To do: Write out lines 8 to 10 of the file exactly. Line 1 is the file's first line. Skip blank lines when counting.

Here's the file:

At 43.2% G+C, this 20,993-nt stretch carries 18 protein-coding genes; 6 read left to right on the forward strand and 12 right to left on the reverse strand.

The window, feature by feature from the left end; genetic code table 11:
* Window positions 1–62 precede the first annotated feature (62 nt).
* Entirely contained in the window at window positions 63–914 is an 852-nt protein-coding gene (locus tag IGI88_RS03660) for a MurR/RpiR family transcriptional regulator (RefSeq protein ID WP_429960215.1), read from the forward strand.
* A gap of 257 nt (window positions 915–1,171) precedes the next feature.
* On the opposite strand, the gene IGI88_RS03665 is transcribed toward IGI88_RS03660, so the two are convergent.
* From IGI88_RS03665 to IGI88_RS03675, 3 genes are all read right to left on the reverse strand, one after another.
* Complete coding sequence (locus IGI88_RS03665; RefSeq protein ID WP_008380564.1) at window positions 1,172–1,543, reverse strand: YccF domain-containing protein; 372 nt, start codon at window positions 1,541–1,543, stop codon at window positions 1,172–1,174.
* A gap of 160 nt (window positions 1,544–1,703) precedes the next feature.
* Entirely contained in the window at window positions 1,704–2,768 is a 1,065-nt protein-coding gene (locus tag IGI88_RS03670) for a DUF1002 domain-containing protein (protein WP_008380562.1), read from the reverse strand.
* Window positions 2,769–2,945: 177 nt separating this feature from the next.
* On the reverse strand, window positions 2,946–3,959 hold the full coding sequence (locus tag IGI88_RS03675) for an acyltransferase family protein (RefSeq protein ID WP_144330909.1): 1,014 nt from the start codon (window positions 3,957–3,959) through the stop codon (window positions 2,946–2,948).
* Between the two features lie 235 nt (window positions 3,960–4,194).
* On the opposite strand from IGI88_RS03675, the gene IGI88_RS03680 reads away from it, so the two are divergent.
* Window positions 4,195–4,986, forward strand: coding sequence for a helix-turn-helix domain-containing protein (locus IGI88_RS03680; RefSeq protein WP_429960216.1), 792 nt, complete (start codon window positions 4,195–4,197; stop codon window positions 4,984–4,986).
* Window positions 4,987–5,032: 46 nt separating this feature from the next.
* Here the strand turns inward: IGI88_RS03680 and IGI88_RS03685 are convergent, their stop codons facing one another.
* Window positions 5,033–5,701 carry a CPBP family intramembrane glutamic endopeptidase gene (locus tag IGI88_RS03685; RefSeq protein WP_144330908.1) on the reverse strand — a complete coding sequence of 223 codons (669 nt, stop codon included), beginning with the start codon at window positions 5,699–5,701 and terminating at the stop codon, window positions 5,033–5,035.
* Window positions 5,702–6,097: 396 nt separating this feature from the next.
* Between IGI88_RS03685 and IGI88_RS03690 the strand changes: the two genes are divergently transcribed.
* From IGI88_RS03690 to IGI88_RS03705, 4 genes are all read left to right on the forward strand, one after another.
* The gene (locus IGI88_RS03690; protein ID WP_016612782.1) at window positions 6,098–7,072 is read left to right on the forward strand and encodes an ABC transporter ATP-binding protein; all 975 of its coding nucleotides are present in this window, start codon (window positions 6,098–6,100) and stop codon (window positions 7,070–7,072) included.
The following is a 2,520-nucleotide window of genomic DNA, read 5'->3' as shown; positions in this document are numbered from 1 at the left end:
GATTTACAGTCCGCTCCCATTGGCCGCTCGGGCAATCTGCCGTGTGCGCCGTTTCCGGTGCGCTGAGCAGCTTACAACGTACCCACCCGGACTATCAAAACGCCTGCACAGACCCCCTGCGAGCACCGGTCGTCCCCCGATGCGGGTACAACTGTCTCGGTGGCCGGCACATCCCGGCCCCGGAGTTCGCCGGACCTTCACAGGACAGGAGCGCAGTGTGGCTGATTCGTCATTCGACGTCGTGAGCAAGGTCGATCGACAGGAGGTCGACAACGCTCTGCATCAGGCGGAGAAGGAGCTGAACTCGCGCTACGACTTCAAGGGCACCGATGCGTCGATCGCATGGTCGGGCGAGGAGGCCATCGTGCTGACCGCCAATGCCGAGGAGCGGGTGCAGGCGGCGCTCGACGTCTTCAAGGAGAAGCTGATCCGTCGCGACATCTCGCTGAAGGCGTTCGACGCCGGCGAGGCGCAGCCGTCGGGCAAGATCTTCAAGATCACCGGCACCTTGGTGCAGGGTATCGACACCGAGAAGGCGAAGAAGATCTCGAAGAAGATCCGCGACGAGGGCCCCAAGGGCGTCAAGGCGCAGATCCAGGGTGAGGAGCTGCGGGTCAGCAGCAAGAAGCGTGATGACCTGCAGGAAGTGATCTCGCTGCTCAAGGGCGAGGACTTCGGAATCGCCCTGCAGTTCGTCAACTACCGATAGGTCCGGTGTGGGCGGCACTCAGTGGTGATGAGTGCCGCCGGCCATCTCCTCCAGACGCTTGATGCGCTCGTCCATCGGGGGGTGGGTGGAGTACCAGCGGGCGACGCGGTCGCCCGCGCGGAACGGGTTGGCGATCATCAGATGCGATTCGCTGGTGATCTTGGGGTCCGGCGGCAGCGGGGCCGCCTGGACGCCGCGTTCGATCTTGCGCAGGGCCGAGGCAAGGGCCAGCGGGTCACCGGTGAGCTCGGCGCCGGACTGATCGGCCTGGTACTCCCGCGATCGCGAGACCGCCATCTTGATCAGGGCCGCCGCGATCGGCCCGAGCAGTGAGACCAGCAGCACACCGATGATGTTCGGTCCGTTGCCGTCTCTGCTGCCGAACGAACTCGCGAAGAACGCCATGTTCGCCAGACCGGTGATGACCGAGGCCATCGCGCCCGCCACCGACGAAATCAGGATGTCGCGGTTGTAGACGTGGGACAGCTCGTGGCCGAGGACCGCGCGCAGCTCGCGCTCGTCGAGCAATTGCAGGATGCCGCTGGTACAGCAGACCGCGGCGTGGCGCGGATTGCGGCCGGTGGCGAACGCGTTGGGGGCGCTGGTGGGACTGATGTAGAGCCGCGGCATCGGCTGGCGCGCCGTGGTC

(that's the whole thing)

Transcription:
* Complete coding sequence (locus IGI88_RS03665; RefSeq protein ID WP_008380564.1) at window positions 1,172–1,543, reverse strand: YccF domain-containing protein; 372 nt, start codon at window positions 1,541–1,543, stop codon at window positions 1,172–1,174.
* A gap of 160 nt (window positions 1,544–1,703) precedes the next feature.
* Entirely contained in the window at window positions 1,704–2,768 is a 1,065-nt protein-coding gene (locus tag IGI88_RS03670) for a DUF1002 domain-containing protein (protein WP_008380562.1), read from the reverse strand.